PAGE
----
In Firm: 2011 IT Predictions and 2010 Results
Sep. 05, 2014
Column: Technology in Practice
From the December 2010 Issue
It’s that time of year again, when we are asked to gaze into our crystal balls and share the trends that we feel will impact your firms in the year ahead with the intent of assisting you in making more effective IT decisions in 2011. The rough economy the past two years had many firms managing IT conservatively with a focus on maintaining their existing infrastructure instead of aggressively pursuing the latest applications and hardware, which could improve production. In some ways, this was a good thing because it allowed firms to better utilize what they had in place, and it afforded the application vendors additional time to refine their programs, a number of which were pushed into the sales cycle before they were really ready for actual use in firms. However, with two years of conservative adoption, we are seeing that firms have pushed their hardware to the limit, so we anticipate firms immediately investing in necessary hardware prior to busy season and then re-evaluating their applications after April 15 to implement those “less paper” tools that have proven themselves in the firms of their peers.
Accordingly, here is a summary of how we faired with our 2010 predictions, as well as our best guesses on 2011.
1. Cloud Computing Grows (WIN): This past year, we expanded the SaaS (Software as a Service) definition to include any application that is hosted outside of the firm by a third party. This would include firms outsourcing their IT infrastructure to a network integrator in addition to SaaS applications hosted by the larger providers. We saw an increase in the use of web-based workflow tools, portals, document management and tax applications from Thomson Reuters, CCH, a Wolters Kluwer business, and Xpitax, so we will take a WIN on this one.
Prediction 1 – Secure Data Transfer: For 2011, we expect a significant increase in the number of firms using portals and third-party email for secure data transfer of tax returns, financial statements and even organizers for early adopters.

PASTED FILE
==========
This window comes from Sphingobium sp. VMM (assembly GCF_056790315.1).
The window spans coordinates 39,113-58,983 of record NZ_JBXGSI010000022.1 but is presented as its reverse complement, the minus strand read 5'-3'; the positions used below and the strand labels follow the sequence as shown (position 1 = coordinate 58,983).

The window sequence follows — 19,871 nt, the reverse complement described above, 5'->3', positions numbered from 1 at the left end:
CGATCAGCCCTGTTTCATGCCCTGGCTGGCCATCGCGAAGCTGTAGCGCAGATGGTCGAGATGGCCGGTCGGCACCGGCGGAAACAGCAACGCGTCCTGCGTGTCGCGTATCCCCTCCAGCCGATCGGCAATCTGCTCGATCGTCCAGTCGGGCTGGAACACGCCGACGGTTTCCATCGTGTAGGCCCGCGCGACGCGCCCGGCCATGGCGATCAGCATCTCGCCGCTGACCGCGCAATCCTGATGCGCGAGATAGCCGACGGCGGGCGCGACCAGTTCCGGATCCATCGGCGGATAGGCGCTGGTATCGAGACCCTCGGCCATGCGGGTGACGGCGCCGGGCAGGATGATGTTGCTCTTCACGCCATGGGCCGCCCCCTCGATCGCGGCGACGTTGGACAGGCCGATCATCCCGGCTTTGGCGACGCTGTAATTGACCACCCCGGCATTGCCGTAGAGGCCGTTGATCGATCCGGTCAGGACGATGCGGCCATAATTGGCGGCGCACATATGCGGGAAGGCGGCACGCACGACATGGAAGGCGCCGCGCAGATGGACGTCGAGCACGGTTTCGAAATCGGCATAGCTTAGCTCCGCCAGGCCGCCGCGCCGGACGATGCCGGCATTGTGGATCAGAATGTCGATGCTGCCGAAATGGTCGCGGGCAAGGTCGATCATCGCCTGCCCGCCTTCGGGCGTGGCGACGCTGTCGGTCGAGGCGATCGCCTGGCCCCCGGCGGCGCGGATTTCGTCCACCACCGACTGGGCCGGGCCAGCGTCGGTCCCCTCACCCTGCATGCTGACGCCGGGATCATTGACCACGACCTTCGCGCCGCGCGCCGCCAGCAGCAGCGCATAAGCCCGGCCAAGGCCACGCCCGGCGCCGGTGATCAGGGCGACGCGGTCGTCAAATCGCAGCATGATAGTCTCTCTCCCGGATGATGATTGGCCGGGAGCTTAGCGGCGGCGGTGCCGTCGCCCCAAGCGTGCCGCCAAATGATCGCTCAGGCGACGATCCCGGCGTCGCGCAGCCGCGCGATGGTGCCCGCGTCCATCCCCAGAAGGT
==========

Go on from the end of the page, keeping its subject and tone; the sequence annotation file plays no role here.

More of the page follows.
2. Windows 7 Success (WIN): This was an easy WIN in that early adopters found success with the 32-bit version replacing Microsoft Vista and Windows XP, and later adopters found that the 64-bit version could be just as stable, which firms are acquiring as they buy new machines.
Prediction 2 – 64-Bit Windows 7 Standard: The majority of tax workstations purchased by firms in 2011 will be Windows 7 64-bit with at least 6GB of RAM to take advantage of the multiple monitor environment, since we have heard from four of the major accounting application vendors that virtually all of their applications work in this environment.
3. Office 2007 Standard (CHEAP WIN): We bet last year that most firms would stick with Office 2007 because of incompatibilities between Office 2010 and their audit engagement applications, and we were wrong on that reasoning. While the audit engagement programs had a fairly smooth transition to working with Office 2010, we only saw firms go to Office 2010 32-bit version with new machines, along with those that were previously on Office 2003 or XP that wanted to make a quantum jump as a firm. The majority of firms on Office 2007 stayed with it instead of jumping to Office 2010 because they did not see enough new features to warrant the significant cost to switch, so our prediction was a WIN, but for a different reason. We predict that this year Office 2010 will clearly dominate the groupware implementations in tax & accounting firms, but this one is so easy that we can’t count it as a prediction!